Thanks to the above criteria, I had no problems eliminating projects that did not fit in with what truly moved me. I enjoyed working with appreciative clients whose values and goals resonated with mine. The downside, I realized, was that I used the pleasant working relations to justify accepting less pay.   Offering to work at a low rate or with no pay comes naturally when you want to support online communities or individuals whose advocacy you also share.  But when you do it too often, it can give you a distorted perception of your worth. Firmly establish the value of your contribution and get paid per global industry standards to sustain your freelancing

5. Not communicating enough; leaving things unsaid.

The Cambridge dictionary defines the expression, “It goes without saying” to mean something that is obvious. In freelancing where clients come from diverse cultures and live across continents, nothing is obvious! Everything is worth saying and best put into writing—proposals, deliverables, contracts, submissions, milestones, and everything in between. A Best Practices Study published by Outsourcing Center concluded that a shared understanding of each others’ goals is key to successful outsourcing relationships. Don’t assume your goals are clear to your clients or that you understand their objectives. Repeat, paraphrase, and reconfirm to make sure you understand each other.  Establish communication lines early on by clarifying who the project point person is. Be accessible. Provide your contact details and the best times to reach you. Respond promptly to messages while observing time zone differences and cultural holidays .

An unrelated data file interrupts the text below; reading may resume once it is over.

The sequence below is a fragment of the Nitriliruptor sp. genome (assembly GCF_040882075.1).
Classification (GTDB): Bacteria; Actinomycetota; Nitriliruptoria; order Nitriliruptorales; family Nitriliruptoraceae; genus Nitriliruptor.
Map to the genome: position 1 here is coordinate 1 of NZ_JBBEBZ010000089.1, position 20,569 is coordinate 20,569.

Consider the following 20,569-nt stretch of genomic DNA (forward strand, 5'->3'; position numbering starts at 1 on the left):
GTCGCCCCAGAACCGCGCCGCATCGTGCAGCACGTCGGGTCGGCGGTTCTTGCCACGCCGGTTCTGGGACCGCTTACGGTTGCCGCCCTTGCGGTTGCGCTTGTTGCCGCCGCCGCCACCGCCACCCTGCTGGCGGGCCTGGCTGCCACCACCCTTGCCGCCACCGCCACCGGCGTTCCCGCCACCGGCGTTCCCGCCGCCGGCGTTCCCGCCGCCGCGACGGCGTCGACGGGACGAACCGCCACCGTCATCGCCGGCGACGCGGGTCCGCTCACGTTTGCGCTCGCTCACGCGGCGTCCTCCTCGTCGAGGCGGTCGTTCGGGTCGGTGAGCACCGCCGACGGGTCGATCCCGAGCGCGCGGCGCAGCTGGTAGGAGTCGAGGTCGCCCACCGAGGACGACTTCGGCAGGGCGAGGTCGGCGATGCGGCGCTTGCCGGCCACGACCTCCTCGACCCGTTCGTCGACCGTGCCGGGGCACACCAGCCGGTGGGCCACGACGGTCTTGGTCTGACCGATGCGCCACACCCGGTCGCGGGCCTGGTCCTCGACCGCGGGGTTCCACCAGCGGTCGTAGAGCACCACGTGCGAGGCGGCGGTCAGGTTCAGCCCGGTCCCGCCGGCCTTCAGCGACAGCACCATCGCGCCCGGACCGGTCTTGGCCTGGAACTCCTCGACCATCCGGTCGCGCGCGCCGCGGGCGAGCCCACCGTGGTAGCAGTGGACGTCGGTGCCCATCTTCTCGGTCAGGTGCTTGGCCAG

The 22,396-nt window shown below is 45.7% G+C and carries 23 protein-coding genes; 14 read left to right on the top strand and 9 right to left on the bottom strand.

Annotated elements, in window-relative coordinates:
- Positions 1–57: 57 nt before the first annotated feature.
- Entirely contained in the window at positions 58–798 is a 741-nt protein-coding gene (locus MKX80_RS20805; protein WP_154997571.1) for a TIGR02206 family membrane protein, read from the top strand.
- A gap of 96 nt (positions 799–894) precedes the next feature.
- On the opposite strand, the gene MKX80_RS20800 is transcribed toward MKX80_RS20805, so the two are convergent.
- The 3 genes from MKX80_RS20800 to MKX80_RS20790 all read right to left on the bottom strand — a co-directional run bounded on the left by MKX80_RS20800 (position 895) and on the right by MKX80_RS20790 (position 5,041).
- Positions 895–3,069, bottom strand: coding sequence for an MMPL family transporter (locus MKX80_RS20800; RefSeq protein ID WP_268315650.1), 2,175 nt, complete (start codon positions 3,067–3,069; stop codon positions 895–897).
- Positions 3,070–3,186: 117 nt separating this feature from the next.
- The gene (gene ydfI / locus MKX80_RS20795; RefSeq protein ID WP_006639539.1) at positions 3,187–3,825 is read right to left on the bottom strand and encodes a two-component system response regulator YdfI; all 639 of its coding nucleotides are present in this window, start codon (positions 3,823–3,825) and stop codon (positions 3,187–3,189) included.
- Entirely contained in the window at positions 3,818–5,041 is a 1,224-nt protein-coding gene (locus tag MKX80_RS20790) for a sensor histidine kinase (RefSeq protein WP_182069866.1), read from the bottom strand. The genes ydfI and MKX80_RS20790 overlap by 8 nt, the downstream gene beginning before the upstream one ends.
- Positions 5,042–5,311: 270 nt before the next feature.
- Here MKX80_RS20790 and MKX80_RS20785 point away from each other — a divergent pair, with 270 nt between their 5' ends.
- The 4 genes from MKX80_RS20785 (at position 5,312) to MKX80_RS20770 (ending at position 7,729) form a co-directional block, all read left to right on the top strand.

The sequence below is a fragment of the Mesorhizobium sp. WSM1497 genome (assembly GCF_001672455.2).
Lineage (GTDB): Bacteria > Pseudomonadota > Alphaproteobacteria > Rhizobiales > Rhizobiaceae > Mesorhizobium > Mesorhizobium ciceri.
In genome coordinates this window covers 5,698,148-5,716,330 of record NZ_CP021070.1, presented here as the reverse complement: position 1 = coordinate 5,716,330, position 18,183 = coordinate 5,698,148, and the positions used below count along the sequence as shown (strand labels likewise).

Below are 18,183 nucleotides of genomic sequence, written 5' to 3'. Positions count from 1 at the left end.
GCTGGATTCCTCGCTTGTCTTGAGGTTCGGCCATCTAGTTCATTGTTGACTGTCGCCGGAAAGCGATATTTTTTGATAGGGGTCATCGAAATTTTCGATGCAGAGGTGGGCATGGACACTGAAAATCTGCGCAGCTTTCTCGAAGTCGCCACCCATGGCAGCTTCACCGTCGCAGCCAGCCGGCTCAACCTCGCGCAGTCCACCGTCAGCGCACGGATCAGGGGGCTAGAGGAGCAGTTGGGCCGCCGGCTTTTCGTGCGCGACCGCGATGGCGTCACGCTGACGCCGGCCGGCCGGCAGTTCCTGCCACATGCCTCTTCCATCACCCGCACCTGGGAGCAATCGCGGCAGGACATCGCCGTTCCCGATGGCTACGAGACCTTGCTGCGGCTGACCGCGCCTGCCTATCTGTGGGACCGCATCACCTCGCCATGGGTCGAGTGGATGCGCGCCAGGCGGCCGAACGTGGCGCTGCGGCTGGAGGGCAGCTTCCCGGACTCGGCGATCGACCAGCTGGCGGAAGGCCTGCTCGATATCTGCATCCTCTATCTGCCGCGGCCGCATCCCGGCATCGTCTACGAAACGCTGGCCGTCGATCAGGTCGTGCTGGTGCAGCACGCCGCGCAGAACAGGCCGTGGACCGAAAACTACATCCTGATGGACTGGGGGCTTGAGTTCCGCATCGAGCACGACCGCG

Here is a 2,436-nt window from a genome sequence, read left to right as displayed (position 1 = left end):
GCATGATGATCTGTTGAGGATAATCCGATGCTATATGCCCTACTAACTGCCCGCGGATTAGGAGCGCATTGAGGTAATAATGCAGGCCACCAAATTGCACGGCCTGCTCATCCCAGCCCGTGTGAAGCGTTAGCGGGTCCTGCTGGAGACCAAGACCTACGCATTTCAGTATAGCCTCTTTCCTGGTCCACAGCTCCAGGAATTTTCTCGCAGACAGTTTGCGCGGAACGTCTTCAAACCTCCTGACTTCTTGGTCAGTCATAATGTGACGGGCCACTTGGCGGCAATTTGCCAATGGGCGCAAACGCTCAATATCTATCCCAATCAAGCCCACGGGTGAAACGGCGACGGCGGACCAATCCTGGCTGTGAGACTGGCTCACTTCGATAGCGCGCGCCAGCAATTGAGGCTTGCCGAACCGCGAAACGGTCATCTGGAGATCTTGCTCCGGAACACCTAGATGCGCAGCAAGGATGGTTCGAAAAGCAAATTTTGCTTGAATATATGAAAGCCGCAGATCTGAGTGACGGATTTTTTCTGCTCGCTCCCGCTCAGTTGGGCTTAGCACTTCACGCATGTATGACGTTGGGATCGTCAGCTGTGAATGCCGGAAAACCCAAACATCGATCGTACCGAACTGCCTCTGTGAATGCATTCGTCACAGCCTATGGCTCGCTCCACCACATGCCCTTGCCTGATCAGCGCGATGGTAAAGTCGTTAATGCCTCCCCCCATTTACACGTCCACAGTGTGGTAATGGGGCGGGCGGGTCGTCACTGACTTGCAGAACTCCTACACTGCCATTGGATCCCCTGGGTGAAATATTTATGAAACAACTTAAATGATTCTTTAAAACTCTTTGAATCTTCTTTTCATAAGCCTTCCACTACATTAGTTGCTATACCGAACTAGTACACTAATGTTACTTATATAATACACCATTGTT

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6. Not suggesting another possible project; losing connection.

Your best future client is your past or current client.  Why?  Because he already knows your work ethics and work quality and you already know his business challenges and goals. Don’t be in such a hurry to work for a new client without suggesting another possible project to your current client. This forms part of YOUR initiative.  A well-thought out new project suggestion demonstrates you understand his goals and are in a position to help him achieve them.  If you do not envision another project or if he declines your suggestion, send a thank you email with your full contact details to keep the communication lines open.  Still unconvinced about the value of keeping in touch with past clients?  Then it’s worth repeating the findings of the Freelance Industry Report mentioned earlier:  Referrals (27.4%), word of mouth (23.8%) and personal/professional network (16.9%) are the most effective ways to find clients.

7. Giving up—the saddest of freelancing mistakes.

Successful freelancing takes time, not necessarily from a set number of hours but from regular immersion and practice. With practice comes improvement.  Don’t entertain doubts and distractions that cause you to lose focus. Take note of your successes. Look back to when you first started and appreciate the progress you made. VP-International and Enterprise of oDesk, Matt Cooper, put it clearly to copywriter/blogger Stephanie Gonzaga when she interviewed him.  “It’s a global meritocracy. You’re competing with everybody else in the world so you gotta take the time, but when people put in the time and they work at it, they are successful.”  And here’s one more reason not to give up.  Fortune magazine reports a jump in freelancer pay as managers learn that paying more pays off.  Nikki Parker of Freelancer.com adds, “Employers are willing to pay more for quality” and assess freelancers based on “their past feedback, skills, reputation, and portfolio of work.”